Brecht’s first great play, Saint Joan of the Stockyards, attempted to portray the drama in financial transactions. The collective also adapted John Gay’s The Beggar’s Opera, with Brecht’s lyrics set to music by Kurt Weill. Retitled The Threepenny Opera (Die Dreigroschenoper) it was the biggest hit in Berlin of the 1920s and a renewing influence on the musical worldwide. One of its most famous lines underscored the hypocrisy of conventional morality working in conjunction with the established order, in the face of working-class hunger and deprivation.The success of The Threepenny Opera was followed by the quickly thrown together Happy End and Brecht used elements of Happy End in Saint Joan of the Stockyards,Happy End’s score by Weill produced many Brecht/Weill hits like “Der Bilbao-Song” and “Surabaya-Jonny”.The masterpiece of the Brecht/Weill collaborations, Rise and Fall of the City of Mahagonny (Aufstieg und Fall der Stadt Mahagonny), caused an uproar when it premiered in 1930 in Leipzig, with Nazis in the audience protesting. The Mahagonny opera would premier later in Berlin in 1931 as a triumphant sensation. Brecht spent the early 1930′s in Berlin working with his “collective” on the Lehrstücke. These were a group of plays driven by morals, music and Brecht’s budding epic theatre and were often aimed at educating workers on Socialist issues. These included The Measures Taken (Die Massnahme), Kuhle Wampe (1932), which is notable for its subversive humour, outstanding cinematography and still provides a vivid insight into Berlin during the last years of the Weimar Republic Brecht was also influenced by The so-called “Westend Berlin Scene”.

In 1933 Brecht left Germany Fearing persecution from the Nazis. After brief spells in Prague, Zurich and Paris he and Weigel moved to Denmark, where they settled in a house in Svendborg on the island of Funen. Brecht also travelled to Copenhagen, Paris, Moscow, New York and London . in April 1939, he moved to Stockholm, Sweden, where he remained for a year. During the war years, Brecht became a prominent writer of the Exilliteratur. He expressed his opposition to the National Socialist and Fascist movements in his most famous plays: Life of Galileo, Mother Courage and Her Children, The Good Person of Szechwan, The Resistible Rise of Arturo Ui, The Caucasian Chalk Circle, Fear and Misery of the Third Reich, and many others. Brecht also wrote the screenplay for the Fritz Lang-directed film Hangmen Also Die! which was loosely based on the 1942 assassination of Reinhard Heydrich, the Nazi Reich Protector of German-occupied Prague, number-two man in the SS, and a chief architect of the Holocaust, who was known as “The Hangman of Prague. he then wrote The Visions of Simone Machard, Schweik in the Second World War and an adaptation of Webster’s The Duchess of Malfi. Hanns Eisler was nominated for an Academy Award for his musical score.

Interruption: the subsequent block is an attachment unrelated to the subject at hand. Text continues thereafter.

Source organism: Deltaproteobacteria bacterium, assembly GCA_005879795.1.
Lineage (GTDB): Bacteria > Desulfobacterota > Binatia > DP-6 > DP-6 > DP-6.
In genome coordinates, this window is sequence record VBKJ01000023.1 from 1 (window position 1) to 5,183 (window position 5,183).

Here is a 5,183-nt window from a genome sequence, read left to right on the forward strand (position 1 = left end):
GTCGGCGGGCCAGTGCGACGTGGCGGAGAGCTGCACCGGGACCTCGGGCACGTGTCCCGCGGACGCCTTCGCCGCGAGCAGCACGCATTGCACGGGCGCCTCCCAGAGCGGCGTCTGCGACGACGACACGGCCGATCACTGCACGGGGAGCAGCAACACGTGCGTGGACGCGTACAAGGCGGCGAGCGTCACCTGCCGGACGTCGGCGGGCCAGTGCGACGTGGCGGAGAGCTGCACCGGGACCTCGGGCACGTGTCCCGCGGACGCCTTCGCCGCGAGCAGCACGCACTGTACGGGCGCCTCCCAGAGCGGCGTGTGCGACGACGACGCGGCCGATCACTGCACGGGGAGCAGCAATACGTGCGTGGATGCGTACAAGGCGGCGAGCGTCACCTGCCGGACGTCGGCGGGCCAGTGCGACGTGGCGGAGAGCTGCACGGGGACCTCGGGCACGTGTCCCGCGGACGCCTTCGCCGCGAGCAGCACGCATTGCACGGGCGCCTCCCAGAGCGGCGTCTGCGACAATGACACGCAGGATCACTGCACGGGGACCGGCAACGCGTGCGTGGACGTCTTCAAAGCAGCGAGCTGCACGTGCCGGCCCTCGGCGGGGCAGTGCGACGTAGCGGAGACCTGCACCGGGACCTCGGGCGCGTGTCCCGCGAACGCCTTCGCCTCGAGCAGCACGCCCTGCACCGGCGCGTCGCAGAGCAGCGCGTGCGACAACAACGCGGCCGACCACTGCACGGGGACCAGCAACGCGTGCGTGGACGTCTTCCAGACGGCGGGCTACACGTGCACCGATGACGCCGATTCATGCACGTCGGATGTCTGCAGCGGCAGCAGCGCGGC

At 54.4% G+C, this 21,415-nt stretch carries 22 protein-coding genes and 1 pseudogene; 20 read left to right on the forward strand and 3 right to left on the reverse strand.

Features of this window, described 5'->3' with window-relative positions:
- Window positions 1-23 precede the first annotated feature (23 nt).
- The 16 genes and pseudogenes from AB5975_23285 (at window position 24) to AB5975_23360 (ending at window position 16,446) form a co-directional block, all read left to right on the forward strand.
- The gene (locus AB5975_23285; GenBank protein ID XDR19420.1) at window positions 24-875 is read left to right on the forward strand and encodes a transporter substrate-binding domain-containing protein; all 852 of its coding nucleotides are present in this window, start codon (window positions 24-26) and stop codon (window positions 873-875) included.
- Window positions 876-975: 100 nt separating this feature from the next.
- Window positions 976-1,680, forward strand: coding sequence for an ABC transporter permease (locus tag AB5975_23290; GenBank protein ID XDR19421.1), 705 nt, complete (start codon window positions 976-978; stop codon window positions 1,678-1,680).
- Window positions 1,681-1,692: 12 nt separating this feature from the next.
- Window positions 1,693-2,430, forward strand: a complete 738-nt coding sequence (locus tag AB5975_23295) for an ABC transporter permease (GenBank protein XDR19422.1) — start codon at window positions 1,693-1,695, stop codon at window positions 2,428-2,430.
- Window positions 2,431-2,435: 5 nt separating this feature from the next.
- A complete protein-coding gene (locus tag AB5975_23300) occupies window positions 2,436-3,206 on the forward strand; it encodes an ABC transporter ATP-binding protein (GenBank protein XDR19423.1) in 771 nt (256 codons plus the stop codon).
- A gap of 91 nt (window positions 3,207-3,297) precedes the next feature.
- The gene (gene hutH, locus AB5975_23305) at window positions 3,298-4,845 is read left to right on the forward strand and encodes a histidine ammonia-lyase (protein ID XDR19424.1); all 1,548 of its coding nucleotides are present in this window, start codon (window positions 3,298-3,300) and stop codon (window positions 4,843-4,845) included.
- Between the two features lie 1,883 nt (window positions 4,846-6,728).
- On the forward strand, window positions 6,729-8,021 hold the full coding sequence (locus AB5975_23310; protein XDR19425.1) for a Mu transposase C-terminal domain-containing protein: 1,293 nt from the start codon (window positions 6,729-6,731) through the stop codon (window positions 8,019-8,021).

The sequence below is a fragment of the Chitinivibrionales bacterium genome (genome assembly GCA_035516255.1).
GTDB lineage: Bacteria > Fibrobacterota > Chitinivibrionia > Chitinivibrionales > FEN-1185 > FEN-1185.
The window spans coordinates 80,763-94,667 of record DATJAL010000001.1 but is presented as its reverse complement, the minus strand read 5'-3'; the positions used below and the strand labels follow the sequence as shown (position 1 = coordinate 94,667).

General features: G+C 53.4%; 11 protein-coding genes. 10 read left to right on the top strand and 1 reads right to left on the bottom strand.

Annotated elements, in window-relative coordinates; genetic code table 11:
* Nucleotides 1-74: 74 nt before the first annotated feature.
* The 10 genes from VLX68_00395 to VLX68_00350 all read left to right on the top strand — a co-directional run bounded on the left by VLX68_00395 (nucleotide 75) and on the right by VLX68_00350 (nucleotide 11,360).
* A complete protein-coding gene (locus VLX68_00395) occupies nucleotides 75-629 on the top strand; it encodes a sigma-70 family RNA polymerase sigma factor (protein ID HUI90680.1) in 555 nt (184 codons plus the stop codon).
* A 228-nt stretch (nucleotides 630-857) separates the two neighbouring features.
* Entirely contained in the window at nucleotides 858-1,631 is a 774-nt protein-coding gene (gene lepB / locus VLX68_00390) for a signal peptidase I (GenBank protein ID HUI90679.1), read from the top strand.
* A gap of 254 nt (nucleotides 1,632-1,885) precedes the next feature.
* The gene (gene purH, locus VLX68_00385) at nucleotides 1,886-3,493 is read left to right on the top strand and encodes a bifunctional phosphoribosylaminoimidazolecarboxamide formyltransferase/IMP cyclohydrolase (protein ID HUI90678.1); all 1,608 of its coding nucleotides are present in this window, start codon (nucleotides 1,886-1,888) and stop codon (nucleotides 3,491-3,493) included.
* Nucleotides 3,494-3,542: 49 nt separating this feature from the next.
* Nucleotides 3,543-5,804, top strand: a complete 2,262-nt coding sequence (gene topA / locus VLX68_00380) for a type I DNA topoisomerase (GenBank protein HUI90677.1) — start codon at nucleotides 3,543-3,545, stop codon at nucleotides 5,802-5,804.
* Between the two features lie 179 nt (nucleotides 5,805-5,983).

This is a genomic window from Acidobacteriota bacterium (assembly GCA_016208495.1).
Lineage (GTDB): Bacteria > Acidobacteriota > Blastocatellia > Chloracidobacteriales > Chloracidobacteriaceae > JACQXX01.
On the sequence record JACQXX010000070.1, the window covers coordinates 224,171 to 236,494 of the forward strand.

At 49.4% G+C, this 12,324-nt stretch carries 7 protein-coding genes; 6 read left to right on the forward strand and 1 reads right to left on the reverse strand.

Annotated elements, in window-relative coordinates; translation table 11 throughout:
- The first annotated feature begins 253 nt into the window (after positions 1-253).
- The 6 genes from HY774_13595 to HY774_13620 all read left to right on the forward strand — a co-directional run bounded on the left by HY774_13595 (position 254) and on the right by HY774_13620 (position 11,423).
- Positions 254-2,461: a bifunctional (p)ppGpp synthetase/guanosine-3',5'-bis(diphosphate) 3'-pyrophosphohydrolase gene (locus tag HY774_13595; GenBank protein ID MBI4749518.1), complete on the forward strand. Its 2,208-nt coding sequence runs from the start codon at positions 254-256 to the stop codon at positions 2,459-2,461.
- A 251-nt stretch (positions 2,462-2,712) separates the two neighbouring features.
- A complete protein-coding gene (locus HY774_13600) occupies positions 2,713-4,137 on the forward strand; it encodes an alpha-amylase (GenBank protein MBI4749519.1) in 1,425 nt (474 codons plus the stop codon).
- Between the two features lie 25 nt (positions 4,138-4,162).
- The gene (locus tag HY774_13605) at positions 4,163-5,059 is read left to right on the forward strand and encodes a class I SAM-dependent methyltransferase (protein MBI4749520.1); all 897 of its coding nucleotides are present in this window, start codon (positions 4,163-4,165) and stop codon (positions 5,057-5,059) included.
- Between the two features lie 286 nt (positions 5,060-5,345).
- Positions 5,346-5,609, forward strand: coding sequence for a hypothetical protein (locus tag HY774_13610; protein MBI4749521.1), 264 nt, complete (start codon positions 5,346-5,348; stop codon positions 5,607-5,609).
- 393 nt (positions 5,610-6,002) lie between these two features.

Brecht and Weigel also protested on the roof of the Berliner Ensemble during the International Workers’ Day demonstrations in 1954 and In the years of the Cold War and “Red Scare”, Brecht was blacklisted by movie studio bosses and interrogated by the House Un-American Activities Committee, Along with about 41 other Hollywood writers, directors, actors and producers. In 1947 Brecht testified that he had never been a member of the Communist Party Brecht’s decision to appear before the committee led to criticism, including accusations of betrayal. The day after his testimony, on 31 October, Brecht returned to Europe. In Chur in Switzerland, Brecht staged an adaptation of Sophocles’ Antigone, based on a translation by Hölderlin. It was published under the title Antigonemodell 1948, accompanied by an essay on the importance of creating a “non-Aristotelian” form of theatre.An offer for his own theatre and theatre company (the Berliner Ensemble) encouraged Brecht to return to Berlin in 1949.Though he was never a member of the Communist Party, Brecht had been deeply schooled in Marxism by the dissident communist Karl Korsch and Brecht received the Stalin Peace Prize in 1954.At first Brecht supported the measures taken by the East German government against the Uprising of 1953 in East Germany, which included the use of Soviet military force. Brecht’s subsequent commentary on those events, however, offered a different assessment— especially in one of the poems in the Elegies, “Die Lösung” (The Solution). Although Brecht wrote very few plays in his final years in East Berlin, Some of his most famous poems, including the “Buckow Elegies”, were written at this time. He is buried in the Dorotheenstädtischer cemetery on Chausseestraße in the Mitte neighbourhood of Berlin. Brecht sadly died on 14 August 1956 of a heart attack at the age of 58 however he leaves behind a rich legacy.